Sometime last year, Louis Mapp saw a special on local TV about the Neonatal Intensive Care Unit (NICU) at the USA Children’s and Women’s Hospital. Eighty years old at the time, he was inspired to become a volunteer. He followed through on that inspiration, and has spent the last year holding and rocking at-risk newborns. It’s the kind of care that increases their chances of survival, but is too time-consuming to occupy busy nurses.
“Every day,” Mapp says, “I ask the Lord, ‘Show me, somebody, where I can help them.’ It may not be financially, it may be giving them a ride, or making a phone call, but I figure, while I’m here on earth, I need to do everything I can to help others.”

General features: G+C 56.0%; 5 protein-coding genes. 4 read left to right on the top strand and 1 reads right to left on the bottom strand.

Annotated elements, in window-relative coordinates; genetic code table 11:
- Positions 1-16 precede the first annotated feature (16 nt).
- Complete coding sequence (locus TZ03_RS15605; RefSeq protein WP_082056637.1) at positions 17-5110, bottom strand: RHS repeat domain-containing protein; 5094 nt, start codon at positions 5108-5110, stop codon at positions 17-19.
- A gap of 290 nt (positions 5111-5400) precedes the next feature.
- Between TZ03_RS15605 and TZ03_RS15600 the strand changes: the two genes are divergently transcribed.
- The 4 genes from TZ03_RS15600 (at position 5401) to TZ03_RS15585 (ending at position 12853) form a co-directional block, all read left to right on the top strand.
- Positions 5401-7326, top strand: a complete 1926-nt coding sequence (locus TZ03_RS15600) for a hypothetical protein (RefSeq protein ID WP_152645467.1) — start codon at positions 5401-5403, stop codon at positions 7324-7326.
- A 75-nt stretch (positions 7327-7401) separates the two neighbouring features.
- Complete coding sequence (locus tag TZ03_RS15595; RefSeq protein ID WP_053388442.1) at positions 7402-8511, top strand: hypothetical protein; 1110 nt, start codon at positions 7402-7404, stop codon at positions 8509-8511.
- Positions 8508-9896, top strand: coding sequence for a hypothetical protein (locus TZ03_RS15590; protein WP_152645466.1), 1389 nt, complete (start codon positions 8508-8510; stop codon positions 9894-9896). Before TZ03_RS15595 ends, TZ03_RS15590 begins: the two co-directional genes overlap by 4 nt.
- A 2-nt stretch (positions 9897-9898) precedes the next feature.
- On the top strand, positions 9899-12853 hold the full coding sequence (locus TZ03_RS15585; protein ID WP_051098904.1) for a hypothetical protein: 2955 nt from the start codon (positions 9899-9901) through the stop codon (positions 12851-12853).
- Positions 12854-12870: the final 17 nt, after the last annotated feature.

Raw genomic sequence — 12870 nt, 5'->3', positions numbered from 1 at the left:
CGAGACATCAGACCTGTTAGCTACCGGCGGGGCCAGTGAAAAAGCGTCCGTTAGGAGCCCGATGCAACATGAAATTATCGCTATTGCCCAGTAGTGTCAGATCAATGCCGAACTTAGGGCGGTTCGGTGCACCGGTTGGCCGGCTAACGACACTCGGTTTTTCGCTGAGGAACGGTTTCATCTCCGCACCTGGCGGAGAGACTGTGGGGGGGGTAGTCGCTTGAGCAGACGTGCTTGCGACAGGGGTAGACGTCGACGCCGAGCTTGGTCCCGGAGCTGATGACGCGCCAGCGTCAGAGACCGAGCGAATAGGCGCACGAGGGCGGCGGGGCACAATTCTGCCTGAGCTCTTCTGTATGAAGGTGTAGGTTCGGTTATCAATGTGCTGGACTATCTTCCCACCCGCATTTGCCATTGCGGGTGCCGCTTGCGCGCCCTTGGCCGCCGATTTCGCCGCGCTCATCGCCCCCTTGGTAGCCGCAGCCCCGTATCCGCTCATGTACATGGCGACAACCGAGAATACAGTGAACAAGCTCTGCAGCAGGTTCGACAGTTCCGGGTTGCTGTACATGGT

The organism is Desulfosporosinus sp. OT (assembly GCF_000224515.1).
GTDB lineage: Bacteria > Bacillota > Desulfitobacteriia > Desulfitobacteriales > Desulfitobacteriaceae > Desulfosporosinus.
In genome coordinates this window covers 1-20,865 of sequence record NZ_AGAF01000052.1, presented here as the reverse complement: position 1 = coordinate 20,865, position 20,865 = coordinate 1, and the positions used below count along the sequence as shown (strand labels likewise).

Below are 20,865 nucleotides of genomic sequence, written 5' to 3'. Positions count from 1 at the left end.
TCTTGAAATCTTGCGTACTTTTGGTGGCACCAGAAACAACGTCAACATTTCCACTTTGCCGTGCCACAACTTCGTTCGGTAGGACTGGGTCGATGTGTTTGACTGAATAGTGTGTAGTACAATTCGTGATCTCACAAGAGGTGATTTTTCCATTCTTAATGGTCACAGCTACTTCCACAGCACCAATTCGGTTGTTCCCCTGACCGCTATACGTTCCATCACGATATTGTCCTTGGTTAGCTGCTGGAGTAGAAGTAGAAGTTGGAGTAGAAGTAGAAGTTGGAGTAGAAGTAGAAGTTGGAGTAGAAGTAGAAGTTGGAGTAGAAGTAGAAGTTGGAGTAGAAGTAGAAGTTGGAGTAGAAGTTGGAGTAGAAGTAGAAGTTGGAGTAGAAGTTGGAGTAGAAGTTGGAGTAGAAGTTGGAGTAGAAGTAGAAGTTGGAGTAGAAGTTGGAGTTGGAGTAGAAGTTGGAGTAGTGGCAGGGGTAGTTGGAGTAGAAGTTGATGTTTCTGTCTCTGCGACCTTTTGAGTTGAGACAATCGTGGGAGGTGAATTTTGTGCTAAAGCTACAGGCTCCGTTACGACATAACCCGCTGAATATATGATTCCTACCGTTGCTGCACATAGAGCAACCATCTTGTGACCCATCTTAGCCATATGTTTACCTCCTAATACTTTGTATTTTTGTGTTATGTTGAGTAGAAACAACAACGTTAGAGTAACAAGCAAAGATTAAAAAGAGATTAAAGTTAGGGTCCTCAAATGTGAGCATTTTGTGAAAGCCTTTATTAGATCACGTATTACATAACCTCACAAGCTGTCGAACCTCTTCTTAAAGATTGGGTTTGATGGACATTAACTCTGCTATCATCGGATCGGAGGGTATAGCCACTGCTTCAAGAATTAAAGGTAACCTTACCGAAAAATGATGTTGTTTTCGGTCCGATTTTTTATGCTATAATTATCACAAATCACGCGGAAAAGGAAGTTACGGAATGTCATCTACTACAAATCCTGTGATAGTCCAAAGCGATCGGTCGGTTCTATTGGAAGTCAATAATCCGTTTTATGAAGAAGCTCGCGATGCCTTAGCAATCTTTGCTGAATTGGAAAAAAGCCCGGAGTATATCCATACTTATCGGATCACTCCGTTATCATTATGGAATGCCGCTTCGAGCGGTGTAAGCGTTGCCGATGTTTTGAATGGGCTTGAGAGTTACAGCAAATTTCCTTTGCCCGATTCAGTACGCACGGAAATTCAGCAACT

Mapp, who is a father of three, grandfather of eight, and great-grandfather of two, is a very giving man. He is the custodian of the Mapp Family Foundation, a charitable body that has given out approximately 600 grants to aid the underserved. Mapp money has supported drug rehabilitation programs, food banks, and free clinics. Now, through Mapp, the Foundation has made its largest donation yet.
Mapp and his wife of nearly 60 years, Melinda, have donated just over $1 million in an endowment to the hospital, to be used as a supplement to their regular budget under the staff’s discretion.
“I’m 81 years old, and one of the neatest things I’ve ever done is being around those precious babies, and the nurses that take care of them,” Mapp told People magazine. He wants those nurses, and the other staff who work one-on-one with the patients, to have the freedom to decide what they need.
In that light, one of the first things his money will be spent on is special beds for the extremely premature—infants who weigh less than one pound.